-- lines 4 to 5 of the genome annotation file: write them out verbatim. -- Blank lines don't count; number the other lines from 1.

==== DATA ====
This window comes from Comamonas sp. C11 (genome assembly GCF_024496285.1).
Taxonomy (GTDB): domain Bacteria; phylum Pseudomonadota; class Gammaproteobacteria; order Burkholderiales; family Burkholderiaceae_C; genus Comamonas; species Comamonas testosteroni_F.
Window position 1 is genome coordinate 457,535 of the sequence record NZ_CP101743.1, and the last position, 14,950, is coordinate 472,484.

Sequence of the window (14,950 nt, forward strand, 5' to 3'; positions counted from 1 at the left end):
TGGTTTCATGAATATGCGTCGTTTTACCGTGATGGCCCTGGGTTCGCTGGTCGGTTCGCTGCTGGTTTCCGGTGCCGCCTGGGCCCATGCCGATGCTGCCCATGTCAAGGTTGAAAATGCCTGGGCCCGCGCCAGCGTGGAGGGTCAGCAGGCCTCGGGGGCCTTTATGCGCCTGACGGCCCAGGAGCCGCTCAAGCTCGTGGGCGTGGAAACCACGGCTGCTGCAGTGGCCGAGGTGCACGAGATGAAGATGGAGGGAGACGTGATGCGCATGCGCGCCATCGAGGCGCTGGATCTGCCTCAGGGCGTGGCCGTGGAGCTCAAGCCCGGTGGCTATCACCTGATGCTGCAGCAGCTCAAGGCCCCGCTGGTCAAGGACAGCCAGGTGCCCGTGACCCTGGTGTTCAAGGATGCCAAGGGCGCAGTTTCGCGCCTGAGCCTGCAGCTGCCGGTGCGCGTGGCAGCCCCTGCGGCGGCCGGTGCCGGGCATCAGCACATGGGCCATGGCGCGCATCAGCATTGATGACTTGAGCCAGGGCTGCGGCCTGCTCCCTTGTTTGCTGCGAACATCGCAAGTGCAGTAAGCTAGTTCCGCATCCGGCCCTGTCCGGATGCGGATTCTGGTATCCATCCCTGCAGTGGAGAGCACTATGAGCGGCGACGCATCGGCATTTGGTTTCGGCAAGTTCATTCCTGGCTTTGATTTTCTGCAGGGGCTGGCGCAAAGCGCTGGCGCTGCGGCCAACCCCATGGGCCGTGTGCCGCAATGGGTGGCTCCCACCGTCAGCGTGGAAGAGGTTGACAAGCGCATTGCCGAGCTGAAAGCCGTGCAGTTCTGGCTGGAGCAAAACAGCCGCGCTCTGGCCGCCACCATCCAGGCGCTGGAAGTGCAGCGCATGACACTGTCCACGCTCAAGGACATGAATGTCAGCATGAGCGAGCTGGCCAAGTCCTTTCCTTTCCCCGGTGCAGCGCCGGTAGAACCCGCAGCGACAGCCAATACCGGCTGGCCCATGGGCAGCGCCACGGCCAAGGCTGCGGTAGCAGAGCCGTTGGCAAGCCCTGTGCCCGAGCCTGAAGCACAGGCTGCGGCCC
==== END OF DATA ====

Sequence of the window (14,950 nt, forward strand, 5' to 3'; positions counted from 1 at the left end):
TGGTTTCATGAATATGCGTCGTTTTACCGTGATGGCCCTGGGTTCGCTGGTCGGTTCGCTGCTGGTTTCCGGTGCCGCCTGGGCCCATGCCGATGCTGCCCATGTCAAGGTTGAAAATGCCTGGGCCCGCGCCAGCGTGGAGGGTCAGCAGGCCTCGGGGGCCTTTATGCGCCTGACGGCCCAGGAGCCGCTCAAGCTCGTGGGCGTGGAAACCACGGCTGCTGCAGTGGCCGAGGTGCACGAGATGAAGATGGAGGGAGACGTGATGCGCATGCGCGCCATCGAGGCGCTGGATCTGCCTCAGGGCGTGGCCGTGGAGCTCAAGCCCGGTGGCTATCACCTGATGCTGCAGCAGCTCAAGGCCCCGCTGGTCAAGGACAGCCAGGTGCCCGTGACCCTGGTGTTCAAGGATGCCAAGGGCGCAGTTTCGCGCCTGAGCCTGCAGCTGCCGGTGCGCGTGGCAGCCCCTGCGGCGGCCGGTGCCGGGCATCAGCACATGGGCCATGGCGCGCATCAGCATTGATGACTTGAGCCAGGGCTGCGGCCTGCTCCCTTGTTTGCTGCGAACATCGCAAGTGCAGTAAGCTAGTTCCGCATCCGGCCCTGTCCGGATGCGGATTCTGGTATCCATCCCTGCAGTGGAGAGCACTATGAGCGGCGACGCATCGGCATTTGGTTTCGGCAAGTTCATTCCTGGCTTTGATTTTCTGCAGGGGCTGGCGCAAAGCGCTGGCGCTGCGGCCAACCCCATGGGCCGTGTGCCGCAATGGGTGGCTCCCACCGTCAGCGTGGAAGAGGTTGACAAGCGCATTGCCGAGCTGAAAGCCGTGCAGTTCTGGCTGGAGCAAAACAGCCGCGCTCTGGCCGCCACCATCCAGGCGCTGGAAGTGCAGCGCATGACACTGTCCACGCTCAAGGACATGAATGTCAGCATGAGCGAGCTGGCCAAGTCCTTTCCTTTCCCCGGTGCAGCGCCGGTAGAACCCGCAGCGACAGCCAATACCGGCTGGCCCATGGGCAGCGCCACGGCCAAGGCTGCGGTAGCAGAGCCGTTGGCAAGCCCTGTGCCCGAGCCTGAAGCACAGGCTGCGGCCC